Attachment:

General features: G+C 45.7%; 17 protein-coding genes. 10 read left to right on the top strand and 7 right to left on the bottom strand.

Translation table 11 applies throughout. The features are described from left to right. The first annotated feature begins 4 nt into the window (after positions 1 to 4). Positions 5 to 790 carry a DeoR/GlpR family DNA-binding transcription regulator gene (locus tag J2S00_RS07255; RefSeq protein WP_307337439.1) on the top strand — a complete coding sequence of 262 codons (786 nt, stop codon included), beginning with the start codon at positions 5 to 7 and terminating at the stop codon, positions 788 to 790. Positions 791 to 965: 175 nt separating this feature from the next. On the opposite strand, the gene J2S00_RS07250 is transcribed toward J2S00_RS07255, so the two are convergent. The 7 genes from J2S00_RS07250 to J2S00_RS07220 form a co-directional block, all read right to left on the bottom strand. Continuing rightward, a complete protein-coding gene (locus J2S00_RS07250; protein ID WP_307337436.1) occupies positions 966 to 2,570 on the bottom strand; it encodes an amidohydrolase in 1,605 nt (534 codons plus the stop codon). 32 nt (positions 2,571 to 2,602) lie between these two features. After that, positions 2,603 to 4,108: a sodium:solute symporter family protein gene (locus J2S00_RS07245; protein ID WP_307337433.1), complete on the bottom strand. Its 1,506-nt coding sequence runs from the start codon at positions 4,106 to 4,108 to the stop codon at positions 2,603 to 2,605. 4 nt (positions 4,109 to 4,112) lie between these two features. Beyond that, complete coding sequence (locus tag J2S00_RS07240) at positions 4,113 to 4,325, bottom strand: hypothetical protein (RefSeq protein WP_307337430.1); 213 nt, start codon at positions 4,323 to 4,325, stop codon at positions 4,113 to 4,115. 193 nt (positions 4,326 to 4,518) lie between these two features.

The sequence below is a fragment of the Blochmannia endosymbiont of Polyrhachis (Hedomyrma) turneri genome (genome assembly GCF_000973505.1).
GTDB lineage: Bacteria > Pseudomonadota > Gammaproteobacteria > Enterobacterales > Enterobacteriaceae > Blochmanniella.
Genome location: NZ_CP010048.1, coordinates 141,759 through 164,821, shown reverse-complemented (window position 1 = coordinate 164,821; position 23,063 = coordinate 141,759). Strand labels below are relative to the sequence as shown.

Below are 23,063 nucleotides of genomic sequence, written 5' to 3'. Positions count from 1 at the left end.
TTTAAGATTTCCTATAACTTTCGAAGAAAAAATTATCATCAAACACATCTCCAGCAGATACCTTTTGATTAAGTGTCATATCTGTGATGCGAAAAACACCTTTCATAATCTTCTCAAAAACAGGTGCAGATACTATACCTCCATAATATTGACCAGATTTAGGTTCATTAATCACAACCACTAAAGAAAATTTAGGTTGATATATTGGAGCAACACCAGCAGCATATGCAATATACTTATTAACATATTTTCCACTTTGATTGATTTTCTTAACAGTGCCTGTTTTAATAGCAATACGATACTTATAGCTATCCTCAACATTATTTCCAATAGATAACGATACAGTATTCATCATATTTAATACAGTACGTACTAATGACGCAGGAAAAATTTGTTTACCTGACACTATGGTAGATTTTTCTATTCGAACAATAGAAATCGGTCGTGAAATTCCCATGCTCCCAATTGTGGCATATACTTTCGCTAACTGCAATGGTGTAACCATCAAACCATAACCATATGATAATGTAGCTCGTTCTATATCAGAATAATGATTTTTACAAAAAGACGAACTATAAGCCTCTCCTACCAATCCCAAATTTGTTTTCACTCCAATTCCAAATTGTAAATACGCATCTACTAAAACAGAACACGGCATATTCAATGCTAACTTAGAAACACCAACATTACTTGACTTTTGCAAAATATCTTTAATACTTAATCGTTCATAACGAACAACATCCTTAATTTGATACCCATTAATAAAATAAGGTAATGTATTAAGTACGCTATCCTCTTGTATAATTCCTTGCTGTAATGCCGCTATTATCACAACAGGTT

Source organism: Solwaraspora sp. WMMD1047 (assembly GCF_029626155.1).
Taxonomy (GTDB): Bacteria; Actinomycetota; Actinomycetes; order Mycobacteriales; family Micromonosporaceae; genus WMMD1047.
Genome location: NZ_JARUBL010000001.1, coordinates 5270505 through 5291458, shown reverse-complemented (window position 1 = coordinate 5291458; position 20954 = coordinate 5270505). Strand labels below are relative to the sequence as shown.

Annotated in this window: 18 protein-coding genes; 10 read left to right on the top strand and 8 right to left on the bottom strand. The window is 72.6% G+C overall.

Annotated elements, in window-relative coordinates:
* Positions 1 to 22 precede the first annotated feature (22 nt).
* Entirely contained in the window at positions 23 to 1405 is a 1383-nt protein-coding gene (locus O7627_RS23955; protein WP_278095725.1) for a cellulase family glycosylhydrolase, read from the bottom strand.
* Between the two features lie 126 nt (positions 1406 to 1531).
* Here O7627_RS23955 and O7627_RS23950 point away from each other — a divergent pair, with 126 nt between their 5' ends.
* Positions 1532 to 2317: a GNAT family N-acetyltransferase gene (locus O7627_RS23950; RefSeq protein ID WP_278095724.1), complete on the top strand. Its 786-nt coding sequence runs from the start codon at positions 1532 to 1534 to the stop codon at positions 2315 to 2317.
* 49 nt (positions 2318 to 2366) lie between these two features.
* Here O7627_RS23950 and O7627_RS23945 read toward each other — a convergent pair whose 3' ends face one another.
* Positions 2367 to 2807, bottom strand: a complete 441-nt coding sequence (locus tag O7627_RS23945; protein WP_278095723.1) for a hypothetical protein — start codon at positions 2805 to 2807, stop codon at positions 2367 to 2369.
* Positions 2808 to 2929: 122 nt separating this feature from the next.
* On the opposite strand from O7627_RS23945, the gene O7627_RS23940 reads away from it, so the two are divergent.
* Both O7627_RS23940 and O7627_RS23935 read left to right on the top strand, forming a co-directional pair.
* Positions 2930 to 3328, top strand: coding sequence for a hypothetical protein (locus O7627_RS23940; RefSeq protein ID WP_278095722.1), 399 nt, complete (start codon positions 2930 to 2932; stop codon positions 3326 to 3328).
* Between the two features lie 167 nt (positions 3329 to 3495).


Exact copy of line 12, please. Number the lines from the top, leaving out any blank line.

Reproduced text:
Annotated elements, in window-relative coordinates: